12/12/2014 12:27PM

The return of a gray eminence


By Michael Blowen

More than a decade ago, back when Old Friends had just a couple of retirees at Afton Farm in Georgetown, Ky., Sandy Hatfield, stallion manager at Three Chimneys Farm, gave me a halter from my favorite horse of all time – Silver Charm.

The idea was to auction it off to raise money. After all, a few months after she donated it, this great Thoroughbred left to revive his breeding career in Japan, and the halter would have fetched a serious price. Over the years, no matter how desperate we were for money, and believe me, we’ve had some desperate times, I always resisted putting it up for grabs, and last week, I got to return it to its rightful owner – the thrill of a lifetime on the cusp of my 68th birthday.

One of our major goals at Old Friends is to return some of our great Thoroughbreds to the United States when their racing and breeding careers are over. So far, we’ve brought Creator, Sunshine Forever, Ogygian, Fraise, and Wallenda home from Japan and Geri home from Italy. It was always difficult raising the money. Not with Silver Charm.

His return was paid for by Beverly and Jeff Lewis through the Robert B. and Beverly Lewis Trust, beautifully expedited by the Japan Bloodhorse Breeders’ Association through Ever Union transport and IRT, and organized by Three Chimneys. We didn’t get involved until it was a done deal.

For several years, I made inquiries through several intermediaries about the chances of Silver Charm’s return. Each time, the answer was very cordial but firm. He was still breeding and doing very well. I began passing the information along to Jeff Lewis, who was always committed to honoring the special buyback clause that his father inserted into the contract before selling Silver Charm. Also, at the time of the sale, it was clear that Mr. Lewis was heartbroken. However, the undisclosed purchase price was astronomical, and he was assured that Silver Charm would receive care befitting his stature. Everyone kept their promises.

A few weeks ago, Sandy called. “How would you like an old, gray stallion at your farm?” she asked. I flipped out. Sworn to secrecy, I hopped on the golf cart, drove to the back of the farm, jumped off, and ran around in a crazed dance of pure, screaming joy. There was no doubt she was referring to the horse of my dreams. And he was coming on the heels of one of Bob Baffert’s other great horses – Game On Dude.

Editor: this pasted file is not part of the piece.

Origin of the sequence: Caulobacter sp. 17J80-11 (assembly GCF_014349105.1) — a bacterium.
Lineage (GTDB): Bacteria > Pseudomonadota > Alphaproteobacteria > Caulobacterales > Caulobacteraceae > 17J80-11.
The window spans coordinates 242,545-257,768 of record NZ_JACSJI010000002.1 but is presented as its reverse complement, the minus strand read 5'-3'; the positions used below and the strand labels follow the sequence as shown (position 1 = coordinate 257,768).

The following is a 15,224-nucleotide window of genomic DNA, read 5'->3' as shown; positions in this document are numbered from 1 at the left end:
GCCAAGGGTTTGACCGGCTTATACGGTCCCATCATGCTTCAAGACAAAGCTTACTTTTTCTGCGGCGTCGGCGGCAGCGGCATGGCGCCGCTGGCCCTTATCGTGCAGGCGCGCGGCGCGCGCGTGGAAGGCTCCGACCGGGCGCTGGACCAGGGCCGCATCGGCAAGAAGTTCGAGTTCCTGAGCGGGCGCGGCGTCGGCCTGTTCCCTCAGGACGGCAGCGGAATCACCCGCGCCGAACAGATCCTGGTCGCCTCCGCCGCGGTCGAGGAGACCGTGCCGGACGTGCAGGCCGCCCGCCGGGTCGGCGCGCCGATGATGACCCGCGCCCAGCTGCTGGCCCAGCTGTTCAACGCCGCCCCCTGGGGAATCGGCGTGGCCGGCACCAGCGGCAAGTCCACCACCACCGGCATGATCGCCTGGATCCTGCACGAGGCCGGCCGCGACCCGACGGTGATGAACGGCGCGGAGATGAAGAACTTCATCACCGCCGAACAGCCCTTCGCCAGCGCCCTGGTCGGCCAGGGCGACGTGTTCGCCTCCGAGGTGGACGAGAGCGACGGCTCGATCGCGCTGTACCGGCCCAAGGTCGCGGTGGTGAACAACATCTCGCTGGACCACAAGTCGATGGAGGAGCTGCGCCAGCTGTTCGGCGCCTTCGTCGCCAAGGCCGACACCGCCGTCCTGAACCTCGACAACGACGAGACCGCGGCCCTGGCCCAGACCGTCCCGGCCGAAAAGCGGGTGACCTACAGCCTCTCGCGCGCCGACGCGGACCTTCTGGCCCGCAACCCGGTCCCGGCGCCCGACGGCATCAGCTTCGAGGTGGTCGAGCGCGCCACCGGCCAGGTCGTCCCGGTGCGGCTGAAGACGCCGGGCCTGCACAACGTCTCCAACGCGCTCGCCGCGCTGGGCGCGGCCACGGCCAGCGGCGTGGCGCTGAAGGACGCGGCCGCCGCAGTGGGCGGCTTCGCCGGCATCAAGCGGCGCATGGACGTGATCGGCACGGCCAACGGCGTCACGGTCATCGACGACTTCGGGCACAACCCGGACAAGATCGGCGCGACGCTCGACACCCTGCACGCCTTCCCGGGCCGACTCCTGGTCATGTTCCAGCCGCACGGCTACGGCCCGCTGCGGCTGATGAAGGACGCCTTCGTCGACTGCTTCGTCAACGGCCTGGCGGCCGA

To a basketball fan, this duo is the equivalent of having Magic Johnson and Larry Bird in your yard.

Since then, the excitement generated by the retirements of Game On Dude and Silver Charm has invigorated everyone at Old Friends. I guess it’s like everyone says: A good horse or two takes everyone to a new level.

Just a few days after Game On Dude arrived, Dana and Jimmy Barnes came to see him. Dana is one of Baffert’s exercise riders and is absolutely in love with Game On Dude. Jimmy, Baffert’s assistant, was in town to run Hoppertunity in the Clark Handicap, and Dortmund, now one of the winter-book favorites for the Kentucky Derby. They took the time to drive from Louisville to Georgetown to feed Dude his favorite treats – Jolly Rancher candies – and for Dana to give him all the hugs she could muster.

In the middle of all this, a trailer from Central Equipment arrived with a brand-new, fully loaded Kubota. Heat and air conditioning. What will they think of next? It was a gift from Game On Dude’s owners: Bob and Jill Baffert, Joe Torre, Bernie Schiappa, Ernie Moody, and Debbie Lanni.

A few days later, at our open house for Silver Charm, dozens of his fans showed up in the wet and cold to pay tribute to his gray eminence. A guy named Jim drove all night from New York just to get a glimpse of Silver Charm.

All this provides so much joy for us and absolute proof that these great Thoroughbreds have great value beyond their racing and breeding careers. More than a decade ago, when I was sitting on a park bench in Midway, Ky., wondering where this idea was heading, Betty Sue Walters, a local businesswoman who owned Afton Farm, invited Old Friends to lease paddocks at her farm. We did.

A few days later, we retired our first Thoroughbred, a marvelous mare named Narrow Escape. Now, we take care of 152 retirees – Eclipse Award winners, a Derby and a Preakness winner, and our Belmont star, Sarava. And Zippy Chippy, who went 0 for 100. We attract almost 20,000 visitors a year who love feeding them carrots and having fun. But I don’t think any of them have as much fun as I do.